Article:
India has said millions of people stranded by a nationwide lockdown can now return to their home states.
A notice issued by the home ministry says people will need to be screened for symptoms at both source and destination, and be quarantined.
However, the movement of people will be only possible through state government facilitation, which means people cannot attempt to cross borders on their own.
India has been in lockdown to curb the spread of coronavirus since 24 March.
When Prime Minister Narendra Modi announced the measure, he did so with barely four hours' notice. This prompted hundreds of thousands to try and flee cities to go back to their villages.
Many of these people were migrant workers - those who had come to cities from other states to earn a living.
These informal workers are the backbone of the big city economy, constructing houses, cooking food, serving in eateries, delivering takeaways, cutting hair in salons, making automobiles, plumbing toilets and delivering newspapers, among other things.
Most of the estimated 100 million of them live in squalid conditions.
When industries shut down overnight, many of them feared they would starve.
For days, they walked - sometimes hundreds of kilometres - to reach their villages because bus and train services were shut down overnight. Several died trying to make the journey.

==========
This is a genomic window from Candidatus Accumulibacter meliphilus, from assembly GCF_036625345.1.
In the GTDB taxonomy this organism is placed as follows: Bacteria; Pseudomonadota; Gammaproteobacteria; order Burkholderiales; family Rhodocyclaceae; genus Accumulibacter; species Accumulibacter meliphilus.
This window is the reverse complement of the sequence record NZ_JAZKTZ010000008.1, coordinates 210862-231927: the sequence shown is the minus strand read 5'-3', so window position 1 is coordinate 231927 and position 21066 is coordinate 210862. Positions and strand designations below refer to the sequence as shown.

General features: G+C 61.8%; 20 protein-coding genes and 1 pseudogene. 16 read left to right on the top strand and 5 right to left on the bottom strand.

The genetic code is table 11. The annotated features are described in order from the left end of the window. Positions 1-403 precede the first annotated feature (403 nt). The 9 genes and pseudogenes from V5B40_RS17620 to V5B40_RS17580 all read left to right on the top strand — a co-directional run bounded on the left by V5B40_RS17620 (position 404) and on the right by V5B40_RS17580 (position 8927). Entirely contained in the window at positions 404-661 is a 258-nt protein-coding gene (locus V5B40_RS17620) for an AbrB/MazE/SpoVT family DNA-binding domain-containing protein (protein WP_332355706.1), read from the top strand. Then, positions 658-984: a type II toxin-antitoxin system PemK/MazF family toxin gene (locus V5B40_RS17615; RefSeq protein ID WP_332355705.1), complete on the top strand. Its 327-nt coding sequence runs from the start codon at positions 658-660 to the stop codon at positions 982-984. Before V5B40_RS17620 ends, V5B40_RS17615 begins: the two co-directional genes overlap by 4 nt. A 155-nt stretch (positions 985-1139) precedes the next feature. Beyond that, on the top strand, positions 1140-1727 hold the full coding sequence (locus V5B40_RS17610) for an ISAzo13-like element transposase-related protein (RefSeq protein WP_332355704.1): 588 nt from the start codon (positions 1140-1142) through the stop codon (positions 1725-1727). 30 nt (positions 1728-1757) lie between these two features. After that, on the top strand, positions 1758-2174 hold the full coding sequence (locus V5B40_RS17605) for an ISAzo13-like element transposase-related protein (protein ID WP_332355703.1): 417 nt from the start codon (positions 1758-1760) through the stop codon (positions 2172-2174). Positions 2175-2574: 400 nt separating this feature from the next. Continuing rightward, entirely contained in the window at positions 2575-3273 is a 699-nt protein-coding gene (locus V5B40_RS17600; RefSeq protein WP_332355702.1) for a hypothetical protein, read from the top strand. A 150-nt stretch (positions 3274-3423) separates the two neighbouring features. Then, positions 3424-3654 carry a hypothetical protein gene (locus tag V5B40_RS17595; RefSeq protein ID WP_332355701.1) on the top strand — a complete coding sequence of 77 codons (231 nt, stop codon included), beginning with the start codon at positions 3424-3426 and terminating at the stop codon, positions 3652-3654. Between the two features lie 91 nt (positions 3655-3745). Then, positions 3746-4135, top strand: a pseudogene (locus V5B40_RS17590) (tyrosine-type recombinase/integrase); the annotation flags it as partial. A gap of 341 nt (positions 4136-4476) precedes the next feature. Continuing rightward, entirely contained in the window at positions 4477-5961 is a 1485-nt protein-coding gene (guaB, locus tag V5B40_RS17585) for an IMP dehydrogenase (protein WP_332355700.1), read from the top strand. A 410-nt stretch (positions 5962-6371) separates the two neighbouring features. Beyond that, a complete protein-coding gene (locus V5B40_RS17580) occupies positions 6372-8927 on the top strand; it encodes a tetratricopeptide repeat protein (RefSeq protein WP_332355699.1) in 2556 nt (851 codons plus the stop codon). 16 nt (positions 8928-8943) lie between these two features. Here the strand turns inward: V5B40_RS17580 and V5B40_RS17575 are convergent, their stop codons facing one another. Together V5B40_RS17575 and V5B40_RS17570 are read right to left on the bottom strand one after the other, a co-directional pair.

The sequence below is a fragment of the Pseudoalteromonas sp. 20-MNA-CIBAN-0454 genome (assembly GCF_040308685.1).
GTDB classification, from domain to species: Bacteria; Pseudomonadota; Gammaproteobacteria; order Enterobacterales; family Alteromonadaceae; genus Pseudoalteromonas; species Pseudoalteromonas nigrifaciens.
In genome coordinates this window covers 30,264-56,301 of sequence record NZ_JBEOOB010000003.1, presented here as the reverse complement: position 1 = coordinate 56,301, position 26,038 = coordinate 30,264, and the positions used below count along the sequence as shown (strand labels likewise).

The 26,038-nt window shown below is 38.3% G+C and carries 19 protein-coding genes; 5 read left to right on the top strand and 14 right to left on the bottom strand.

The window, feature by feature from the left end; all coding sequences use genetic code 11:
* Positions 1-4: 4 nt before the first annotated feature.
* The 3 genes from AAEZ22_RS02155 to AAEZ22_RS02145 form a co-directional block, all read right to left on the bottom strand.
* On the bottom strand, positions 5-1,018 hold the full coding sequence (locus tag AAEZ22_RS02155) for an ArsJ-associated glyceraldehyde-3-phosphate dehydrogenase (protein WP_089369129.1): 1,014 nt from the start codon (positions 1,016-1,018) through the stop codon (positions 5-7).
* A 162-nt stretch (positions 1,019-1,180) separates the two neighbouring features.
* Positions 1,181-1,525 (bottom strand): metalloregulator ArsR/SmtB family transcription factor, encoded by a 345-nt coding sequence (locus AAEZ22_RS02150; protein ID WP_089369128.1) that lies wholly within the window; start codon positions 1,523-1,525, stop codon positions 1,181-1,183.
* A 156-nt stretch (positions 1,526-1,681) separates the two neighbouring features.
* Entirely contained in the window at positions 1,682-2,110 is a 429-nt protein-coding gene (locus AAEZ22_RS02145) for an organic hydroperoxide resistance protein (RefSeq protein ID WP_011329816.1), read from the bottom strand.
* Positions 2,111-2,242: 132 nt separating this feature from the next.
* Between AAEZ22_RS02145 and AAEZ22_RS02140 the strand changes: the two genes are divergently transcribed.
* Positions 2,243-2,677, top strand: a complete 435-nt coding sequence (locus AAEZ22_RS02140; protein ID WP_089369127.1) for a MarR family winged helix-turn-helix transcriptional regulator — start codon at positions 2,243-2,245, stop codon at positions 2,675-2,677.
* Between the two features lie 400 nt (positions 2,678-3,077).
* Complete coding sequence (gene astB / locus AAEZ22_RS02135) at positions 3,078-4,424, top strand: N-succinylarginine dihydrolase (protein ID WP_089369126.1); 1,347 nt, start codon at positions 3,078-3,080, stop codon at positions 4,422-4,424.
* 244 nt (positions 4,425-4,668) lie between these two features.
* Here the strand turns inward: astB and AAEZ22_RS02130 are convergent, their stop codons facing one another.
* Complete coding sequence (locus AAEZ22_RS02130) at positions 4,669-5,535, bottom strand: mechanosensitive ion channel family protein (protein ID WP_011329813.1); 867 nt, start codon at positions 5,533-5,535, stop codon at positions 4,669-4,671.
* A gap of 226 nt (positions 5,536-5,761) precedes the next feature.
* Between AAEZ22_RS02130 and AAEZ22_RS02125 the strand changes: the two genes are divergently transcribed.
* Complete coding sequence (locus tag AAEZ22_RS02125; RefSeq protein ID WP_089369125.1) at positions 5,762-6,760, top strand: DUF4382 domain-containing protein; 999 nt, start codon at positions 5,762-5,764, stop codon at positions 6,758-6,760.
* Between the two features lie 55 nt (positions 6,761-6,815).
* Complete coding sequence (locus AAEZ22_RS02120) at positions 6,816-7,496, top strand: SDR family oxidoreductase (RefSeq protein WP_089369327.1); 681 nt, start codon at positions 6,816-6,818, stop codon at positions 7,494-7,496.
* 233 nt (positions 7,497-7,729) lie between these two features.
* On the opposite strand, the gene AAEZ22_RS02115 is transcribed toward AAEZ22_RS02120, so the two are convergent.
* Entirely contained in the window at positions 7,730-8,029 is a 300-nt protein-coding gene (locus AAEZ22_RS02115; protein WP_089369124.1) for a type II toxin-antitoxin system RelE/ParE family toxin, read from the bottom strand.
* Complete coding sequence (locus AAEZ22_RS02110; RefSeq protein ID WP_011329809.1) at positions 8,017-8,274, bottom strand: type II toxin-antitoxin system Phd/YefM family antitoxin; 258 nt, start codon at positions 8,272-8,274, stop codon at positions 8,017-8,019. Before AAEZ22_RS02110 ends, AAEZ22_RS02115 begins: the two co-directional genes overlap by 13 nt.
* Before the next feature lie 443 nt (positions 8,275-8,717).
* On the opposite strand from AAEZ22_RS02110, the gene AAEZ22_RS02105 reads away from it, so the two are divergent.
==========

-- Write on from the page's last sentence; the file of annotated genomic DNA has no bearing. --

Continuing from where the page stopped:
Some state governments tried to facilitate buses, but these were quickly overrun. Thousands of others have been placed in quarantine centres and relief camps.
In recent weeks, there have been big protests by migrant workers in Gujarat state and Mumbai city, demanding they be allowed to go home.
Authorities say the lockdown has been key to saving lives, but critics have said that the lack of planning has hit the country's poorest and most vulnerable citizens hard.
Lawyer-activist Prashant Bhushan, who had earlier filed a petition in the Supreme Court asking for migrants to be allowed to return home, told the BBC that the lockdown was "totally inhuman".
"Those who test negative for Covid-19 must not be forcibly kept in shelters or away from their homes and families against their wishes. The government should allow for their safe travel to their home towns and villages, and provide necessary transportation for the same," the petition says.